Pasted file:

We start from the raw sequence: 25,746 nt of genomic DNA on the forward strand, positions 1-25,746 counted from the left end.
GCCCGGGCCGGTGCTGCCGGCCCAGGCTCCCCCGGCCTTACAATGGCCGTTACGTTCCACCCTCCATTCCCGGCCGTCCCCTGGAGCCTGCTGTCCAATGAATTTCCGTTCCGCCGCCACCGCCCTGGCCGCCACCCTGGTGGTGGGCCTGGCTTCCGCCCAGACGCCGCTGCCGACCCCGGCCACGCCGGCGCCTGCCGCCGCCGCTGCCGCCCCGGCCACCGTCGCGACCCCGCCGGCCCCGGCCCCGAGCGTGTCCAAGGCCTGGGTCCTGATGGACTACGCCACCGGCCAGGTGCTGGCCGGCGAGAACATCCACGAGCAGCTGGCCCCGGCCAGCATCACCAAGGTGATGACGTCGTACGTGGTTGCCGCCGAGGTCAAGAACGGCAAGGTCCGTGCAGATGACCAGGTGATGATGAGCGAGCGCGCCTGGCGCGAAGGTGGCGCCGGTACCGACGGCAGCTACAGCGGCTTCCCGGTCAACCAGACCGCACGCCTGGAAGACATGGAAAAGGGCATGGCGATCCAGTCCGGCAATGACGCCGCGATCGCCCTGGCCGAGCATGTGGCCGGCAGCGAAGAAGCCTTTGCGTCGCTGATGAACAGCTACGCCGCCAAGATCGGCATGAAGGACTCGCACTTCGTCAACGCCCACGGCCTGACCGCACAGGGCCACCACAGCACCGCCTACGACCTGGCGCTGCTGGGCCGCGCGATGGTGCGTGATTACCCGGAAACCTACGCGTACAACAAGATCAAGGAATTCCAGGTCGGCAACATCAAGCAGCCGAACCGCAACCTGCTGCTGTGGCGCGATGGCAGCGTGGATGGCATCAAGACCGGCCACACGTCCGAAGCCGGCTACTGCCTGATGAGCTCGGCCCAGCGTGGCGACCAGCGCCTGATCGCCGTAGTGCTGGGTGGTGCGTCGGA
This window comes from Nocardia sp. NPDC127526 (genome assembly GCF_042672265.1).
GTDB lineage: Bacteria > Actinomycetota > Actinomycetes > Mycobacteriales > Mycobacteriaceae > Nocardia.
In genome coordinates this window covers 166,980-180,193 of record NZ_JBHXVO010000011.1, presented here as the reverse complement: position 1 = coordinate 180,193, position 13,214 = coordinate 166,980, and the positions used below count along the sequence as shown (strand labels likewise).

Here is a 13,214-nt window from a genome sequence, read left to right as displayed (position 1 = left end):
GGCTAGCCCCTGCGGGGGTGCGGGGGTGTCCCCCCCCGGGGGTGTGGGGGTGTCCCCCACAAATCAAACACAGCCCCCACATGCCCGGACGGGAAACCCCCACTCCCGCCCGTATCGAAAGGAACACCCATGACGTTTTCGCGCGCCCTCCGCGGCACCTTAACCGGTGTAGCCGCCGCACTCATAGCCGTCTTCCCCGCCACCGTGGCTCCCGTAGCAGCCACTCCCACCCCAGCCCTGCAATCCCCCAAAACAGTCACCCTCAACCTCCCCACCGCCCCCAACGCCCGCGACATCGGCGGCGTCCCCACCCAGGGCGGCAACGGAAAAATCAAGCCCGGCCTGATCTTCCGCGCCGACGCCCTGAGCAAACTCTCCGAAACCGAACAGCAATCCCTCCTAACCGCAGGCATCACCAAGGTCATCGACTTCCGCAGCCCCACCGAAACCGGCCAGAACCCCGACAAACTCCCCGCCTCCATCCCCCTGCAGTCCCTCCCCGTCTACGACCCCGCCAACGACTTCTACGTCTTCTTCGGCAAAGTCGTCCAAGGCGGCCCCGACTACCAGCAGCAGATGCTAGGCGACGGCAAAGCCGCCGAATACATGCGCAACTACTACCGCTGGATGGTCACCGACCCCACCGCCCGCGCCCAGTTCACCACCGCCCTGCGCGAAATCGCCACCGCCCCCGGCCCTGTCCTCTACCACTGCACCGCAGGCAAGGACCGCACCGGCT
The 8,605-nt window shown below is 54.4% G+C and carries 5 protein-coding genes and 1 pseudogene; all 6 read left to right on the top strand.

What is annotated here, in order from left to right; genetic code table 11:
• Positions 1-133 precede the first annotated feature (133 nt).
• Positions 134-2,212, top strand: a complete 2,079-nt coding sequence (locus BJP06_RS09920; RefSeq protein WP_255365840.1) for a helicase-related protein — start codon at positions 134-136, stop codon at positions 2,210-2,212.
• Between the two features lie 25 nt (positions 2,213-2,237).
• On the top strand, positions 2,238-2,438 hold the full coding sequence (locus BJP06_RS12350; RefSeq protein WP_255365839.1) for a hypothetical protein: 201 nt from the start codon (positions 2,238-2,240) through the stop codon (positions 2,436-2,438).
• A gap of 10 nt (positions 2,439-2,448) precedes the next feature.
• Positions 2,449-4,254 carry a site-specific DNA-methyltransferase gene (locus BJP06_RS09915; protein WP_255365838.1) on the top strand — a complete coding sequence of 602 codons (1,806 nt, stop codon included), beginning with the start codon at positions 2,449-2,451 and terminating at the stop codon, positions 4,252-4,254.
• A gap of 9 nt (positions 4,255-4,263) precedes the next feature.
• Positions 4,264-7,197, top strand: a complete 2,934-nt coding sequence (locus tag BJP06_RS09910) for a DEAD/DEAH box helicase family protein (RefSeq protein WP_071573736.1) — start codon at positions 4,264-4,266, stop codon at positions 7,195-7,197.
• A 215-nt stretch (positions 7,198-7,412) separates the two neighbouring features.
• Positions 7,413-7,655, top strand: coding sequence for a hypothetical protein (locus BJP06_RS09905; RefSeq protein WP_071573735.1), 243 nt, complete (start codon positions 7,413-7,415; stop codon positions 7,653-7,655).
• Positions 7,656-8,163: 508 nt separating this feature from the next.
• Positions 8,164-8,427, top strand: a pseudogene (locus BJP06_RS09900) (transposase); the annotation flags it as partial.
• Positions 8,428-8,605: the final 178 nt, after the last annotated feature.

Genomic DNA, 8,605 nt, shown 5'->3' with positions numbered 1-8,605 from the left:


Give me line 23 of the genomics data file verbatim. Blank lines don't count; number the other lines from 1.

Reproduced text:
Genomic DNA, 8,605 nt, shown 5'->3' with positions numbered 1-8,605 from the left: